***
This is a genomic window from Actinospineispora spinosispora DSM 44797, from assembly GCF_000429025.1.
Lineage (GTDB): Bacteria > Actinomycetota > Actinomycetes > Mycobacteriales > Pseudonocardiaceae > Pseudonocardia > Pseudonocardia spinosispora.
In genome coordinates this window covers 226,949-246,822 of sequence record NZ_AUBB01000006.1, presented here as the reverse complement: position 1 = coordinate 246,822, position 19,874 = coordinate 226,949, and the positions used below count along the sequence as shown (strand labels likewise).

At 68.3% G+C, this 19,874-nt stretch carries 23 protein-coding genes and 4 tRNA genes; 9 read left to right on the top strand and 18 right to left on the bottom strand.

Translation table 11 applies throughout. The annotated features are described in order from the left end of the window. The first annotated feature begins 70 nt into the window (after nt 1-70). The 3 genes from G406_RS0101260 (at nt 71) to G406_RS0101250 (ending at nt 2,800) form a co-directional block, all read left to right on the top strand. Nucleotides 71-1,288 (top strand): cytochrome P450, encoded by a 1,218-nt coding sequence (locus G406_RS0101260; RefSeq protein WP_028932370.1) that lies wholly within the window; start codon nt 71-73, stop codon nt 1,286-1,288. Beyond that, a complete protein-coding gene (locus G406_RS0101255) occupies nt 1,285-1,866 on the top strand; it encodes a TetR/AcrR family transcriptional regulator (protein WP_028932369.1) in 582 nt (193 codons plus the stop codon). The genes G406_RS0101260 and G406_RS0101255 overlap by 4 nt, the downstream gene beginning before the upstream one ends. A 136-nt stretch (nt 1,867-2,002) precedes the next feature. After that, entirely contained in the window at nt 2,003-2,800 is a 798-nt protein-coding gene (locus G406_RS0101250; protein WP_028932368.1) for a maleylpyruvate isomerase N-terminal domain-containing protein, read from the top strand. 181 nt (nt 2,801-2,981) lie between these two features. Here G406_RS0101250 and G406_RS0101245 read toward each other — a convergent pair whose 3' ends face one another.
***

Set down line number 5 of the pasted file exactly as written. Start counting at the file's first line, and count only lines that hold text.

Translation table 11 applies throughout. The annotated features are described in order from the left end of the window. The first annotated feature begins 70 nt into the window (after nt 1-70). The 3 genes from G406_RS0101260 (at nt 71) to G406_RS0101250 (ending at nt 2,800) form a co-directional block, all read left to right on the top strand. Nucleotides 71-1,288 (top strand): cytochrome P450, encoded by a 1,218-nt coding sequence (locus G406_RS0101260; RefSeq protein WP_028932370.1) that lies wholly within the window; start codon nt 71-73, stop codon nt 1,286-1,288. Beyond that, a complete protein-coding gene (locus G406_RS0101255) occupies nt 1,285-1,866 on the top strand; it encodes a TetR/AcrR family transcriptional regulator (protein WP_028932369.1) in 582 nt (193 codons plus the stop codon). The genes G406_RS0101260 and G406_RS0101255 overlap by 4 nt, the downstream gene beginning before the upstream one ends. A 136-nt stretch (nt 1,867-2,002) precedes the next feature. After that, entirely contained in the window at nt 2,003-2,800 is a 798-nt protein-coding gene (locus G406_RS0101250; protein WP_028932368.1) for a maleylpyruvate isomerase N-terminal domain-containing protein, read from the top strand. 181 nt (nt 2,801-2,981) lie between these two features. Here G406_RS0101250 and G406_RS0101245 read toward each other — a convergent pair whose 3' ends face one another.